Queensland’s Minister for Natural Resources says he will not slow down in his push to release more water to the state’s north.

Andrew Cripps has fast-tracked a review of the Gulf Water Resources Plan (GWRP), which dictates how much water can be taken from the Flinders and Gilbert rivers for farming.

The review was originally scheduled for 2018, but Mr Cripps says he now aims to have it completed by December.

The promise of more water has been welcomed by graziers and other small-scale irrigators along the inland river system.

The rush is the result of a recent CSIRO report, which found some water resources could support extra irrigation. But there could be unforeseen fallout at the source of the flows, according to interests there.

Representatives of the $90 million Northern Prawn Fishing group say there has not been complete checks for the possible impact irrigation could have on aquaculture businesses.

Annie Jarret, CEO of the large prawn fishery firm says the state government needs to be more considerate of existing industries before leaping into new ones.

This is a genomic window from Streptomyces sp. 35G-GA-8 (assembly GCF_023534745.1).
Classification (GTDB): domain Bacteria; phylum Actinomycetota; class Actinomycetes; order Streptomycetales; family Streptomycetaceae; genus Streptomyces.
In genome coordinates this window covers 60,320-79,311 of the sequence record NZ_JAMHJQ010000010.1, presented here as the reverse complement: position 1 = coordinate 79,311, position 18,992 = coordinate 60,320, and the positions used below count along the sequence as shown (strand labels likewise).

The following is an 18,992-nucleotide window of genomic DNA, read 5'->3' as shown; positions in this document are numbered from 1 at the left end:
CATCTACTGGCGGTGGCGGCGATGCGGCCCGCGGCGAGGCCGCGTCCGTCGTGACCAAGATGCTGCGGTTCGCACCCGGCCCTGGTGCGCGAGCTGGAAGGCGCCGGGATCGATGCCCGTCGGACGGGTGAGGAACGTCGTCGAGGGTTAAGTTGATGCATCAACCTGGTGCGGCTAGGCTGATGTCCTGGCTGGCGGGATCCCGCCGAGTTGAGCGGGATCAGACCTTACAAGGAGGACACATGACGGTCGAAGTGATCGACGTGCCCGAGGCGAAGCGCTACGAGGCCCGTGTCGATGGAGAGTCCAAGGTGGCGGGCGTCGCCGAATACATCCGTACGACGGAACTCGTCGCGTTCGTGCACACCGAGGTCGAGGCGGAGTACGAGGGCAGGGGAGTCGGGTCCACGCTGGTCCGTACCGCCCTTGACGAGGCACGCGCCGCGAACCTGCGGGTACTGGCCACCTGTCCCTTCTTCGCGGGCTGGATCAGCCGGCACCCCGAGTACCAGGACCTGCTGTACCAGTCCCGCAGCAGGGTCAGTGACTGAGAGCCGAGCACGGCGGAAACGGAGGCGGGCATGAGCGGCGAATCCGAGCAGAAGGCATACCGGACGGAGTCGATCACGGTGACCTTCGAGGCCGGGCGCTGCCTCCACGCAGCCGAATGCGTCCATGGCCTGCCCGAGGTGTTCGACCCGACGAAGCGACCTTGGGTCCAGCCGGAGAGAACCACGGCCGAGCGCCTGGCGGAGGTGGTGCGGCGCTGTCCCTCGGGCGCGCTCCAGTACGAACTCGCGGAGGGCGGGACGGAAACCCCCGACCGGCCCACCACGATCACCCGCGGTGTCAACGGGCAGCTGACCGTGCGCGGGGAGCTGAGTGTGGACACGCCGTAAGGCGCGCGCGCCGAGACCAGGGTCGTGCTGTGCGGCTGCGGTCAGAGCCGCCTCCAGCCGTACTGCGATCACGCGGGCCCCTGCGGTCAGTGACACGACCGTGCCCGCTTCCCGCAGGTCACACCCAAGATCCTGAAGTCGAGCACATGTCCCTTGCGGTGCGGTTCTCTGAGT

“Certainly it would have been better for more research to be done at the time the CSIRO report was being completed,” she said.

“The report clearly stated that further consideration was needed to identify the potential effects on fisheries.

“The biggest problem for us is that our fisheries are very heavily reliant on water flow from those rivers, and any take-up of water particularly in drier years could be catastrophic for our industry,” Ms Jarret said

“Our concerns are that this is going to be done in a very short period of time, previous reviews of water plans has taken up to two years.”

The Queensland Minister for Natural Resources said there is plenty of time in the coming months to check the possible amounts of free water, and that more research will be commissioned to find out how fisheries in the Gulf might be impacted.

“Part of the review process is to see which volumes of water can be additionally allocated, but we will make sure there is sufficient water for the commercial fisheries in the gulf to remain sustainable,” Mr Cripps said.